Intel Benefits from Cloud Computing, Explosion in Mobile Devices

By Fahmida Y. Rashid  |  Posted 2011-04-20

Intel Benefits from Cloud Computing, Explosion in Mobile Devices

Despite a challenging first quarter and weakening consumer demand, strong business spending and emerging markets are driving demand for Intel's traditional businesses. Company executives are expecting the momentum to continue for the rest of 2011 as the company strengthens its presence in the mobile device segment.

During an April 19 conference call with analysts and journalists announcing the chip maker's record first-quarter numbers, Intel CEO Paul Otellini said the shift of critical business applications to the cloud drove IT business spending. "Cloud build out" drove demand for high-end servers, storage and networking products for big centralized data centers.

Intel had a record first quarter that kicked off a strong start to 2011, thanks to continued strong enterprise sales despite a softening in consumer markets in the United States and Western Europe. In the first quarter, revenue came in at $12.9 billion-up 25 percent over the same period in 2010-with net income hitting $3.3 billion, a 34 percent jump.

Intel continued its strong performance from the end of 2010, as revenue and net income were up 12 percent and 3 percent, respectively, compared with fourth-quarter 2010 results.

Intel is taking advantage of the explosion of devices that can connect to the Internet. "We not only participate through selling our products into these device categories, but we also profit from the wide array of products that we sell in the build out of the data center capacity required to serve all of these devices," Otellini said.

The data center group saw quarterly revenue rising 45 percent over the fourth-quarter 2010 and 65 percent from first-quarter 2010. Otellini said the group is expected to reach $10 billion in revenues for 2011.

Despite initial problems with the Cougar Point chipset, Intel appears to have recovered nicely, reporting strong demand for its Sandy Bridge processors. A technical error in the chipset led Intel to issue a product recall, fix the problems and then reissue the product. Intel recovered from the setback faster than the company expected in January, according to company executives.

Calling early demand for Sandy Bridge "outstanding," Otellini projected the ramp to continue on a very sharp growth trajectory for the rest of the year, with unit shipments expected to "more than double" from the first quarter to second quarter. "I believe that this is the very best product Intel has ever delivered to our customers," Otellini said.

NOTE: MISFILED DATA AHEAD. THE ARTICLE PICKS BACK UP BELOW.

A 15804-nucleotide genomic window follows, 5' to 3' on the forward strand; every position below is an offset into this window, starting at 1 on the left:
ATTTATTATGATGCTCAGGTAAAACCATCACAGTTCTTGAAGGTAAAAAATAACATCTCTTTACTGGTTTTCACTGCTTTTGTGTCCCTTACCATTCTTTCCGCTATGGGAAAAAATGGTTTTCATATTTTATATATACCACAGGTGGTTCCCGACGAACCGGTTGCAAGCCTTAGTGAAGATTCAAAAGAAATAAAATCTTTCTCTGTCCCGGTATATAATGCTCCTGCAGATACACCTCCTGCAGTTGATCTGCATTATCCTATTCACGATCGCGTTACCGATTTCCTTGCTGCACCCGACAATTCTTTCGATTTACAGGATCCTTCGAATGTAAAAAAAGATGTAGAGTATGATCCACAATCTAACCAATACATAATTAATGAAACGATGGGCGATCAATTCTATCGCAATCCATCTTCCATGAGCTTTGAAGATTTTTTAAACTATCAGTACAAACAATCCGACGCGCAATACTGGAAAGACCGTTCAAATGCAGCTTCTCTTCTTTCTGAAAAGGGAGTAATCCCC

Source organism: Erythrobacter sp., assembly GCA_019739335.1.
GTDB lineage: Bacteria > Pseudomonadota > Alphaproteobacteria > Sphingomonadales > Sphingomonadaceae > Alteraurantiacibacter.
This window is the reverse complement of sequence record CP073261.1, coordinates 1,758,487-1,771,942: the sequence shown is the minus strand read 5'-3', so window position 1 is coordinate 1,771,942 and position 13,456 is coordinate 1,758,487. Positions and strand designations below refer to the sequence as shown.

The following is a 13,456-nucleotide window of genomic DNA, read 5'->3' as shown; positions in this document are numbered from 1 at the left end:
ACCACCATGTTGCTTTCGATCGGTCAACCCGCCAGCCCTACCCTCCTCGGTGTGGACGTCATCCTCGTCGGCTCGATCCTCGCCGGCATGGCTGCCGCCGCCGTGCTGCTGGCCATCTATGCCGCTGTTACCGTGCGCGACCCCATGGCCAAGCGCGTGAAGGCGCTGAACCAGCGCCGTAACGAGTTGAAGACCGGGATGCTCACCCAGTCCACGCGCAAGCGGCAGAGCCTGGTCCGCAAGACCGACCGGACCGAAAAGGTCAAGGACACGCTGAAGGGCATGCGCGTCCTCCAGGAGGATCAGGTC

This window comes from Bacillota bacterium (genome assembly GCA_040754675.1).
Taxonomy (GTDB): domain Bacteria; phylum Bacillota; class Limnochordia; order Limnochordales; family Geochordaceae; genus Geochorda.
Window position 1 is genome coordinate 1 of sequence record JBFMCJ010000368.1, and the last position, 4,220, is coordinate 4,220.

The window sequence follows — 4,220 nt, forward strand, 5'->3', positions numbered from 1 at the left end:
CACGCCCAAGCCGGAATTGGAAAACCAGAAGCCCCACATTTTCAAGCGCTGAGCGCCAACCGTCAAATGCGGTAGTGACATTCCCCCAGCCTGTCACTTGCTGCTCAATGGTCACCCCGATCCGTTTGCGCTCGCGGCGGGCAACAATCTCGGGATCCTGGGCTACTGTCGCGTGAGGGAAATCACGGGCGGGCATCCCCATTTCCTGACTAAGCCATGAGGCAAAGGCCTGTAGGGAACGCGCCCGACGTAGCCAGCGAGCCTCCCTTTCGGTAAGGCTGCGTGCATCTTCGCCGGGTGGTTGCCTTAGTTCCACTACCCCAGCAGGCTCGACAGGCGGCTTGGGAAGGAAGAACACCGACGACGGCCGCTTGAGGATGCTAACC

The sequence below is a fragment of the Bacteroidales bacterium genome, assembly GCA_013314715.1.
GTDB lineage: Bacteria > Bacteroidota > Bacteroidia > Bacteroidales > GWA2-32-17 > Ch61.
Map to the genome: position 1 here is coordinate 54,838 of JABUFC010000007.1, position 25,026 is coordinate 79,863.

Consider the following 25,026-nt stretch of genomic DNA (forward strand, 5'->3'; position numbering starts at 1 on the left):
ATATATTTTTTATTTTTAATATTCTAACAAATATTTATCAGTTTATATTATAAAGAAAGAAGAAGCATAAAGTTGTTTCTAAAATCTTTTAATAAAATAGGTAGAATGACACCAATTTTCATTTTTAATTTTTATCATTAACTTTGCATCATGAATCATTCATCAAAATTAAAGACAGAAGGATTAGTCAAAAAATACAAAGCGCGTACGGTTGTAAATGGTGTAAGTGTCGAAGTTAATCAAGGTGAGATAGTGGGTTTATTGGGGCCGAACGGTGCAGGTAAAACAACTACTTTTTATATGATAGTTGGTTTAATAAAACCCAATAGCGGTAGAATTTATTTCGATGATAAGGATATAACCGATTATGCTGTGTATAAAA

Intel Expects Continued Growth in PC Market


Intel expects to see continued growth in the PC market, especially in emerging markets, despite several analyst reports predicting a slowdown in global sales. The global PC business will approach 400 million units in 2011, according to Otellini.

"I want to be clear that our views differ from some of theirs," Otellini said, referring to the research firms. Intel is projecting "low double digit" growth for the PC segment in 2011, based on "early sell-through strength" and "great reception to Sandy Bridge."

Even with strong enterprise demand as businesses refresh their hardware, Intel still has its sights set on the market for tablets and smartphones. The company continues to invest and develop new products for this segment and had quite a number of tablet-centric announcements recently at various conferences.

In fact, Intel launched Oak Trail, a platform designed specifically for tablets, just last week. Otellini said Intel will have tablet platforms that can run Windows, Android and MeeGo.

While Intel is no longer working with phone maker Nokia, the company is focusing on carriers that want their own devices as well as on handset manufacturers. Otellini said he would be "very disappointed" if Intel-powered devices didn't hit the market "12 months from now."

Intel closed its $1.4 billion purchase of Infineon's wireless business in January and its purchase of security giant McAfee in February. Stacy Smith, Intel's CFO, said the combined acquisitions added half a billion dollars to Intel's bottom line.

Intel also did not see "any unusual changes or fluctuations" to its backlog after the earthquake in Japan, and no major disruptions to supply lines are expected.

The company is still on track to begin production on the new 22-nanometer silicon process technology by the end of the year and will be increasing investment in both 22-nm and 14-nm capabilities, Otellini said. With increased focus on notebooks, tablets and smartphones, Intel sees "a need for more platform features to be integrated into the microprocessor, taking advantage of our leading-edge silicon capability for power management, performance and smaller, lighter devices," Otellini said.

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